It’s that time of year again, only this year there are actually fish to catch! After a couple pretty dismal winters, the Fall has some fish that appear to be holding over this year. Today I found fish in all the usual spots. The Blue-Winged Olive hatch was skinnier that I’d hoped. By noon there were a few little bugs around. Most of the rising fish were eating just subsurface. I fooled several under a Parachute Adams with an Olive Micro-May #20. One of the better fish of the day ate the Adams as it began skating at the end of the drift. The natural fly the fish were most keyed in on was the little winter stone, which moves around a ton on the surface. A #14 dark-bodied Elk-Hair Caddis WOULD have worked, if I’d had one! I’ve been up there for that hatch before and it can be really fun skating the fly around rising fish. That hatch is normally found higher up in the river by the way. The #20 Sparkle Dun rose a few fish. Most were refusals. One actually ate it, but I blew the set.

I also had one fish clobber a swung olive Ruby Leech. Sometimes it’s easier to fool a fish that way when the hatch isn’t in full swing. So on days like today if you don’t want to bang your head against the wall, try a bugger or leech and swing it through the slow runs where you’ve seen fish occasionally rising.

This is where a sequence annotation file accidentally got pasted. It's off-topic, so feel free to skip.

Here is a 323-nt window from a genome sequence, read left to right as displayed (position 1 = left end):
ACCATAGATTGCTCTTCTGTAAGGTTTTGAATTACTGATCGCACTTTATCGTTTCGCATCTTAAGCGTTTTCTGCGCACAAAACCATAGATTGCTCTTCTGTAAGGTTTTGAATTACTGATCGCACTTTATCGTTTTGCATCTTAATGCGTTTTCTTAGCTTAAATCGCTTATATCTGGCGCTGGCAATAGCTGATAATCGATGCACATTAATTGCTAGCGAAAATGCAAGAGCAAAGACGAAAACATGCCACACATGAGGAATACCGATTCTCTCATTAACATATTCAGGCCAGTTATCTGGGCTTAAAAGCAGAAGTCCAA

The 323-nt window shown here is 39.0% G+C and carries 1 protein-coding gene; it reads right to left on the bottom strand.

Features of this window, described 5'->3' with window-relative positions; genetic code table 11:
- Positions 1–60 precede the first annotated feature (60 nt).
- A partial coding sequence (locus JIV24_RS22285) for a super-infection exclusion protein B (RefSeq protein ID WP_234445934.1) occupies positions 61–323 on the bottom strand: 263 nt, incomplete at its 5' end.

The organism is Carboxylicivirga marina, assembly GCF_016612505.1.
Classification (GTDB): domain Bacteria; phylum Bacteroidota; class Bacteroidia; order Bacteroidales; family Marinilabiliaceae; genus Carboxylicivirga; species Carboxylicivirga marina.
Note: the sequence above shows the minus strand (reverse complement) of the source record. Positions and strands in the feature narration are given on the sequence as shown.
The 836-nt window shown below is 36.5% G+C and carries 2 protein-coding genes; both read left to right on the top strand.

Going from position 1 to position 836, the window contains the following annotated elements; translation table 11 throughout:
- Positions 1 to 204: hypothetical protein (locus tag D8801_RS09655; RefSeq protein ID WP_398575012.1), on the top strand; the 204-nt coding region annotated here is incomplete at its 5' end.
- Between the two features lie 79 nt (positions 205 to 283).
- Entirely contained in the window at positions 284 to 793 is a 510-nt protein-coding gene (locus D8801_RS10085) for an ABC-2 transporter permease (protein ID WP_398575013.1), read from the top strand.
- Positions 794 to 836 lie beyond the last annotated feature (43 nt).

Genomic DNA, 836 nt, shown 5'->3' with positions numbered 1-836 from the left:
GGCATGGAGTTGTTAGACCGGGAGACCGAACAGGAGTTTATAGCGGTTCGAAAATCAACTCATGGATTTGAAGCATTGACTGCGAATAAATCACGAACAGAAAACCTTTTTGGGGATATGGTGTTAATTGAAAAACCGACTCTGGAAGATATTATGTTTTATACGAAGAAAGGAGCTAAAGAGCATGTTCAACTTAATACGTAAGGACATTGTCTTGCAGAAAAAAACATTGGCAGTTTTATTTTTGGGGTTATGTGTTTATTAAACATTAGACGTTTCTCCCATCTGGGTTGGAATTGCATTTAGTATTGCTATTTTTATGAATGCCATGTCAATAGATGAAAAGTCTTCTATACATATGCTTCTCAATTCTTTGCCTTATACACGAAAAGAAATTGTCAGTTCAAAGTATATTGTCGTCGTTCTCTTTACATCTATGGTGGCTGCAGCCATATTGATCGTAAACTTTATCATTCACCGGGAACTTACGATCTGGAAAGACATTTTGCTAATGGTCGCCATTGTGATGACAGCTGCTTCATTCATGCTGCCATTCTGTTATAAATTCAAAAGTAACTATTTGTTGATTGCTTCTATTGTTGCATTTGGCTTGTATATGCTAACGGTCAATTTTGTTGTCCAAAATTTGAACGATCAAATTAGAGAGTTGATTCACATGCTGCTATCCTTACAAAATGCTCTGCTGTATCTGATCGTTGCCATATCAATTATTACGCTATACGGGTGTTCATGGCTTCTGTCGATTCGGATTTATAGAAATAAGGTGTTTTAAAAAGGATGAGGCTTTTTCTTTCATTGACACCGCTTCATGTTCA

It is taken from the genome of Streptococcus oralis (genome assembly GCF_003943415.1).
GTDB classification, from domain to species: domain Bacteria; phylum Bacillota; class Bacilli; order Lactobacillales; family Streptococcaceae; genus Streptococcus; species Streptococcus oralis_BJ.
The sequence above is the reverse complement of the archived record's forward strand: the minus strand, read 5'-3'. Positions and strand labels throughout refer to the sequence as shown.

This time of the year the fish are moving a little slower and really inspecting each fly. I was using 13-14′ of leader and tippet down to 6x nylon for the dries and the same in Fluoro for the leech.

The river will continue to fish well through the winter provided it doesn’t get too much colder so get out there!

1 Comment

  • Cody Morrison,

    Thanks for the info! I went up to the hatchery early today. I’m new to the area as well as the sport but I’m really enjoying the learning process. I had no luck today, but the fish were surfacing. Any advice for that area? I just moved to three rivers and look forward to exploring this beautiful section of river.
    Thanks,
    Cody

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